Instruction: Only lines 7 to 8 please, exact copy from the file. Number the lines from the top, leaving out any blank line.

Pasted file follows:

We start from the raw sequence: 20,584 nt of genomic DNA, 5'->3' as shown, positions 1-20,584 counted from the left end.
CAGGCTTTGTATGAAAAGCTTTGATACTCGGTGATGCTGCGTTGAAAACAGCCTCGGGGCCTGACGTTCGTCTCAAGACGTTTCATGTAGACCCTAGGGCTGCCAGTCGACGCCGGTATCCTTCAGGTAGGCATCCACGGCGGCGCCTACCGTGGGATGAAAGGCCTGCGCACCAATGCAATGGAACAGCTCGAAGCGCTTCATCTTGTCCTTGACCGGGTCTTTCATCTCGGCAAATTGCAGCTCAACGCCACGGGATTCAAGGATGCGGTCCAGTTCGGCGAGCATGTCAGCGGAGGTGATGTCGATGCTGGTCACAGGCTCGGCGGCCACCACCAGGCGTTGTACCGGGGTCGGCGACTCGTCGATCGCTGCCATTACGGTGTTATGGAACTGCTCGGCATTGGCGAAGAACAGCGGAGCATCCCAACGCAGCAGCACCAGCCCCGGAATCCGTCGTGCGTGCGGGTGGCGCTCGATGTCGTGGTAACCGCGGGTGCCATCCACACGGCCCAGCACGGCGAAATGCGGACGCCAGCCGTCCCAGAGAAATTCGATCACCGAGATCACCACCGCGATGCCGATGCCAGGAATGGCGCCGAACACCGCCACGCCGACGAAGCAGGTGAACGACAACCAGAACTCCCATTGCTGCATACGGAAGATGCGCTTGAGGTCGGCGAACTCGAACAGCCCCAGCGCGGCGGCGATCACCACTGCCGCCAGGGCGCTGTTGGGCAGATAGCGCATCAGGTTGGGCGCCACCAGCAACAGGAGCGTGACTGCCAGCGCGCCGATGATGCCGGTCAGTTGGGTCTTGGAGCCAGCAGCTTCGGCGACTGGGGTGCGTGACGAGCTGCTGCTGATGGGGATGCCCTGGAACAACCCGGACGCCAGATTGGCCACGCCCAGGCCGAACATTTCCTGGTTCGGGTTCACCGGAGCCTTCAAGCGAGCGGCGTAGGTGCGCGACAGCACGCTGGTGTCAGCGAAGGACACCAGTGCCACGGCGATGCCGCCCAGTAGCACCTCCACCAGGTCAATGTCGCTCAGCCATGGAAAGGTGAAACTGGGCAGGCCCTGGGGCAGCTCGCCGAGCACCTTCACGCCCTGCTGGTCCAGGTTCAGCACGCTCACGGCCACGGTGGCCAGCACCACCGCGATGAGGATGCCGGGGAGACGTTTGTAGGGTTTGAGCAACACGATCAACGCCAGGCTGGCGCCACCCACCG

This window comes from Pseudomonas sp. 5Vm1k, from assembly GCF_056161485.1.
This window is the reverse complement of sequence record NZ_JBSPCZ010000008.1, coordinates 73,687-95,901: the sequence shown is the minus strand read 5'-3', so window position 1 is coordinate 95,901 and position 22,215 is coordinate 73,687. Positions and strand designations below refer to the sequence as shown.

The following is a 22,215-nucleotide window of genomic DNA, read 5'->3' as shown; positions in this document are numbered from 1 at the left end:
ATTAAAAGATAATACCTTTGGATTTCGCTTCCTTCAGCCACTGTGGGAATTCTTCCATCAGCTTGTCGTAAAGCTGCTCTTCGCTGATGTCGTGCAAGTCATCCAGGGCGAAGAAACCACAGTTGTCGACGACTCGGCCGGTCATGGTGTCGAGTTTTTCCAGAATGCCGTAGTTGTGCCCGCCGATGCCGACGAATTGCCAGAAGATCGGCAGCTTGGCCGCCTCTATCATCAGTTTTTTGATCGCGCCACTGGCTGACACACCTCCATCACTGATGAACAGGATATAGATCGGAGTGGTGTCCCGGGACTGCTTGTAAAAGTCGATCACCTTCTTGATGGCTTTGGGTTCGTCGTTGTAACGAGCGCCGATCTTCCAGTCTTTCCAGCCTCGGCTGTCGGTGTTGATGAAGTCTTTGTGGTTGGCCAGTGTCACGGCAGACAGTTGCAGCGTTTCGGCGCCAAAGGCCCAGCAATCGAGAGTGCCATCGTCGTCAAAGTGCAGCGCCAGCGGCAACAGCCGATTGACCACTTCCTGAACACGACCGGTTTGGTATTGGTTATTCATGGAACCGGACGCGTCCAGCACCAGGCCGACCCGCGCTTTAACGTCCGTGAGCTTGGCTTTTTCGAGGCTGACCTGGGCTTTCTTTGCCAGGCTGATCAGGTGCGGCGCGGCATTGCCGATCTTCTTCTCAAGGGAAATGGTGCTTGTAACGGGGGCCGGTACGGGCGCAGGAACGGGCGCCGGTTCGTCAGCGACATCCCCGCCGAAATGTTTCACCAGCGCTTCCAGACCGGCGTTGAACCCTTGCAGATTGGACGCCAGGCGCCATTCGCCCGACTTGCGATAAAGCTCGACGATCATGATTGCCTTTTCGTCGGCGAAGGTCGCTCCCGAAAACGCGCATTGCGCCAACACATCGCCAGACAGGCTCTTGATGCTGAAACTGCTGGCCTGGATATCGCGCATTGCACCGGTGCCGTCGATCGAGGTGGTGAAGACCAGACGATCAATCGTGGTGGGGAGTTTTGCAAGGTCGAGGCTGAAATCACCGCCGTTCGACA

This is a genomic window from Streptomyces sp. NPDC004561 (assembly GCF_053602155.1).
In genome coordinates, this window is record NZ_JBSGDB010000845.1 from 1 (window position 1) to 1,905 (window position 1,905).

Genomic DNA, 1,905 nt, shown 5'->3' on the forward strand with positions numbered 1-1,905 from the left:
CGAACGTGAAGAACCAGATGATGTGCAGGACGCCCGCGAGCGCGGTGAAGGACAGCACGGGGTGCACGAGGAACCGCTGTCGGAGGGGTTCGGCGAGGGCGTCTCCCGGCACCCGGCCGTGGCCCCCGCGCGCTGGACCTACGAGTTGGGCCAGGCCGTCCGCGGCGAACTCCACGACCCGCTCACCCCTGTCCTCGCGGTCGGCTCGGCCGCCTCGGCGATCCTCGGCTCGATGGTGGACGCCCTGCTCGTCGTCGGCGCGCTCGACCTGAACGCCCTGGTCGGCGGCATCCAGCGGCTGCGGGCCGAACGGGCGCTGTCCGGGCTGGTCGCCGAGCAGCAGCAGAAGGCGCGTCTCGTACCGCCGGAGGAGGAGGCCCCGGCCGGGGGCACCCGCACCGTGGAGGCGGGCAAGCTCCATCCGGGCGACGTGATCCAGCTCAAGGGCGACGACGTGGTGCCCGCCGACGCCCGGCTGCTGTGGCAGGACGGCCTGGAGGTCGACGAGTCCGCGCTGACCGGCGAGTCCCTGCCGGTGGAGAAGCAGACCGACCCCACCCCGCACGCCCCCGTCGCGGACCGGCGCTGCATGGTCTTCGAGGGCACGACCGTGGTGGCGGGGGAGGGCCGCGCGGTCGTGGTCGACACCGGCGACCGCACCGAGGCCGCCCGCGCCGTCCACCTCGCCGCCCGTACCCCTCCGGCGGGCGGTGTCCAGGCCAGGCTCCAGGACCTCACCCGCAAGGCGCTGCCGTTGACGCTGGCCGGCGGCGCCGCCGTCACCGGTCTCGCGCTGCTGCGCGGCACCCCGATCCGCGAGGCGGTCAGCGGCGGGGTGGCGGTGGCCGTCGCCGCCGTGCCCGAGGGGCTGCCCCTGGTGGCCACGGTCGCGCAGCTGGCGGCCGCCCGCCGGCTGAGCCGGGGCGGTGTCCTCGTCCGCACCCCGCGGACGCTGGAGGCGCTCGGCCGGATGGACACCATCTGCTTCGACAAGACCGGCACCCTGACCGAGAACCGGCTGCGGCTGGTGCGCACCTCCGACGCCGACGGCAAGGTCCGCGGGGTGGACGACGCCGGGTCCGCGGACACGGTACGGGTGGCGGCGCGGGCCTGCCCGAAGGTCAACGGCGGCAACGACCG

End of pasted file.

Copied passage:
This is a genomic window from Streptomyces sp. NPDC004561 (assembly GCF_053602155.1).
In genome coordinates, this window is record NZ_JBSGDB010000845.1 from 1 (window position 1) to 1,905 (window position 1,905).